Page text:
"Because except for occasional miraculous interventions on God's part, he seems content to run the world very much as a casino owner would run an honest gambling palace. He lets the (unloaded) dice roll the way they want. He lets the cards in the blackjack shoe lie in any (unstacked) order the shuffle determines. He lets the roulette wheel turn at its own (not his) pleasure. And then--precisely and only because he is a master of the odds--he gets the exact result he wants (his profit) without once interring with the freedom of anything. (pg. 20)

Think of the question, "Where is God?" And think of how much breath has been wasted on it as a result of accepting the bromide that the universe is a hulking great expanse. People reverently locate God far outside the limits of its vast materiality--and then they have the temerity to wonder why the God they have postulated as "beyond it all" or "above it all" seems so remote and indifferent. But if you turn the image around, the question itself gets turned around. It becomes not, "Where is God?" but, "Where is the universe?" And the answer become not, "Far away, beyond all connection" but, "Right there in the Bed of the Trinity, between the thumb and forefinger of the Beloved as she places it in the palm of her Lover." (pg. 54)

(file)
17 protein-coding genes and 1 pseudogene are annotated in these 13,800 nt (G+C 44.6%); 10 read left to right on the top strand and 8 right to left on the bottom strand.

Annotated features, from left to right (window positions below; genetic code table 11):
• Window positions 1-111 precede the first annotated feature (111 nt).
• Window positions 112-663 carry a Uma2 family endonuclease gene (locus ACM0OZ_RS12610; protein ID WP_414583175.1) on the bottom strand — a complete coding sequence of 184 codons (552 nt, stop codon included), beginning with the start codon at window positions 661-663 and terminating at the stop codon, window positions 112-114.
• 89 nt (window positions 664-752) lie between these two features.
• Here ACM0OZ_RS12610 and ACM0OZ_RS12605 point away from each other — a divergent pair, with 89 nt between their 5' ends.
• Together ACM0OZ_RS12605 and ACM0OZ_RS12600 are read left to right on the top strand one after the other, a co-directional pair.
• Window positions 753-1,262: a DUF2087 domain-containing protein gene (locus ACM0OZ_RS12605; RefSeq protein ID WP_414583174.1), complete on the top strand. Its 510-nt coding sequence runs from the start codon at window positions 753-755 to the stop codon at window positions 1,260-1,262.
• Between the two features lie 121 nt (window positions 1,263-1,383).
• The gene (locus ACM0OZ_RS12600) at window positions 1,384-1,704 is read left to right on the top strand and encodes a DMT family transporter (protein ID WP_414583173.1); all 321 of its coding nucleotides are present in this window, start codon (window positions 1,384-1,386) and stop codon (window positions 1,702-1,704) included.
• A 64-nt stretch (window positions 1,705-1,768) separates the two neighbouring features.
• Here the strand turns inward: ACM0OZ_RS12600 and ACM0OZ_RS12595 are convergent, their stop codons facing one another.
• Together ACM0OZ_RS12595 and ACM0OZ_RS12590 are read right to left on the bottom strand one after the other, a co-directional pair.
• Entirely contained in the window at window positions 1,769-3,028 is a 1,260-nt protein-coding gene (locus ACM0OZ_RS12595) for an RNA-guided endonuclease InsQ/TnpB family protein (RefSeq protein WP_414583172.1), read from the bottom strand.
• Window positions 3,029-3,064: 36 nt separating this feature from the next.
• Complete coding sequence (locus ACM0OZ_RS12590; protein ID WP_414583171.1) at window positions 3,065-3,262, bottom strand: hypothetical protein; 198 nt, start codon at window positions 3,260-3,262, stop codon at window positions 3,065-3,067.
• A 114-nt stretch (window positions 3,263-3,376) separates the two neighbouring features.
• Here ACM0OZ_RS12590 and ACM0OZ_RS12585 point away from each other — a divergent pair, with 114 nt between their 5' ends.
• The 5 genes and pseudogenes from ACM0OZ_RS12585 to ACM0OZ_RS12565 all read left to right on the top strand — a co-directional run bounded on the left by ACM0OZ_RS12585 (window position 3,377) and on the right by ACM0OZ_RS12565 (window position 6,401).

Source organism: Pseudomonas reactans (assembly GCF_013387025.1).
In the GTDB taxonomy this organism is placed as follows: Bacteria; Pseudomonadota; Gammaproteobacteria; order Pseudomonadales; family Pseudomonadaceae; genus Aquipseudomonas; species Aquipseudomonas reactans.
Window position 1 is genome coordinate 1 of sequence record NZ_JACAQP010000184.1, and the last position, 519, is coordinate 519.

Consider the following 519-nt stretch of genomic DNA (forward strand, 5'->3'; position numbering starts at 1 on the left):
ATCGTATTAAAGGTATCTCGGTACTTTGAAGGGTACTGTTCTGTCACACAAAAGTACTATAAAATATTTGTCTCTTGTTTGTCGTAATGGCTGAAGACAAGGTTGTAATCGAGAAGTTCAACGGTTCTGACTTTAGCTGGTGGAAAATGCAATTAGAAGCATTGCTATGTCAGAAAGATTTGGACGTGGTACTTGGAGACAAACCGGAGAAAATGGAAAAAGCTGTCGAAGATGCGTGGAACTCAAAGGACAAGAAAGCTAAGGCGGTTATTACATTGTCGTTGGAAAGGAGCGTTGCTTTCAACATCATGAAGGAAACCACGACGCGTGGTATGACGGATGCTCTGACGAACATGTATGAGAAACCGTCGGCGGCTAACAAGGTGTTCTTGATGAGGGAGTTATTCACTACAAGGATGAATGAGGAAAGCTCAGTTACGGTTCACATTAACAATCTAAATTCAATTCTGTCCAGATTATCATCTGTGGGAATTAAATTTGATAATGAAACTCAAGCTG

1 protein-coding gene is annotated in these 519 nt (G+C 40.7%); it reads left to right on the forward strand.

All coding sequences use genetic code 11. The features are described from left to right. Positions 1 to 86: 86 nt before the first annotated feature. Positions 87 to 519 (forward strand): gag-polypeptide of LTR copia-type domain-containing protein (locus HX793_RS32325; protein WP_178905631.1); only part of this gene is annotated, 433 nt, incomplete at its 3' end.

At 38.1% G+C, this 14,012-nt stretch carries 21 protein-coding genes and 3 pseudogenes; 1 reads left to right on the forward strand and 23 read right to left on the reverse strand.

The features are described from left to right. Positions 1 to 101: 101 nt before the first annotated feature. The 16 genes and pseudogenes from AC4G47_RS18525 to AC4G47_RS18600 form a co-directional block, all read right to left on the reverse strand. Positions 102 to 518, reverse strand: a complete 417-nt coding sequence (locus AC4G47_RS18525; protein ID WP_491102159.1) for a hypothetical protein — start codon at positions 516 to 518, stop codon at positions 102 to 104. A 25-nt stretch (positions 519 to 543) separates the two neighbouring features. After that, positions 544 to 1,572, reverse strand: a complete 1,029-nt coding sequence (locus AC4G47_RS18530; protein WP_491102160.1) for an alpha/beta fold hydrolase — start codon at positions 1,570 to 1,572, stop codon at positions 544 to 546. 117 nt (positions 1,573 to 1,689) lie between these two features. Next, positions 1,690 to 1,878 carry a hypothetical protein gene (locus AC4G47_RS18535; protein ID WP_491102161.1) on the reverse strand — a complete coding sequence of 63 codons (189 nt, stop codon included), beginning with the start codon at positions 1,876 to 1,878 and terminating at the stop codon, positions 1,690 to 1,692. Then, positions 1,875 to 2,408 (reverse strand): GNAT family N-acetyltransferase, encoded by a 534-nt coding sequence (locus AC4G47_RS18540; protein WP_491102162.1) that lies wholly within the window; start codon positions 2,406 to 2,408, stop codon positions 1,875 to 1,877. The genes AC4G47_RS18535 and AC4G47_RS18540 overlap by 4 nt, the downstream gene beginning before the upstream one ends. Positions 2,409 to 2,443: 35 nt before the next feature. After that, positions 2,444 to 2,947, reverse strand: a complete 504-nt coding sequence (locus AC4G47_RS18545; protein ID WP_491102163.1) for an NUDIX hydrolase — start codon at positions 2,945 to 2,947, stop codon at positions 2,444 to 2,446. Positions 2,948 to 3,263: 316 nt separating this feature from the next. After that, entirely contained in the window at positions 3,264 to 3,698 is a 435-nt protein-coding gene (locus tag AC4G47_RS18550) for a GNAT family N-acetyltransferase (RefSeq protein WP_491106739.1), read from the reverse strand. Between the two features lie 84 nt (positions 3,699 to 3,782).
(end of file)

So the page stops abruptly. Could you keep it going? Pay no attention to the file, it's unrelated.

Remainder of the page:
This is the most unique book I’ve read a in a really long time. I only came across it by perusing covers and was stunned by the powerful green littered with little black trees and a felt type font for the title. Then reading about the plot I was intrigued to see it was a story of a lost forgotten Jewish community in Poland. This small community, due to numerous events, has remained hidden and unknown to the rest of the world for numerous decades. So removed from society were they that WWII/the Holocaust was an event in history they were oblivious of. Since there was no record of the town, Hitler had no knowledge of their existence and thus they became the last standing Jewish community in Poland, one of the last in all of Europe. The book, in it’s unique way, doesn’t exactly tell a linear story and at times feels like separate stories are occurring but really it is the story of what happens when a sheltered town and people come into contact with the real, modern world. Cars, electricity, cell phones, new currency and most importantly the immoral ways of the gentiles. There’s a riveting story of a couple individuals who venture out into Poland and experience the modern world, and then one story unfolding within the town of Kreskol as their existence is revealed. The community divides and splits over how to incorporate the ways of the world or if they even should. It was unique read in the sense that the Jewish culture and ways are prevalent in the book, the author even has footnotes and a glossary to help with Yiddish vocabulary and Jewish terms. But it’s also written in such an easily understandable way that anyone can pick it up and step into another culture. The style is written in took some time to get used to and eventually it grew on me. There’s a lot of heart and conviction in some of these people and it’s revealing to see the impact the ways of the world can have on a community who’s been shielded from it for so long. There’s also a love story which in itself was very unique and intriguing. It was an all around great experience for me and gave me a feeling of reading something entirely new to me for the first time. I even looked into the publishing house and found numerous books with stunning covers that have been since added to my wishlist. The pubilsher focuses on telling international and other culture’s stories, there is surely much to learn from writers around the world especially when they weave their culture into a great novel with engaging characters. There’s a lot be said about this book but it’s better if you experience it yourself. The rest of the year already has strong competition against this one. Grab it!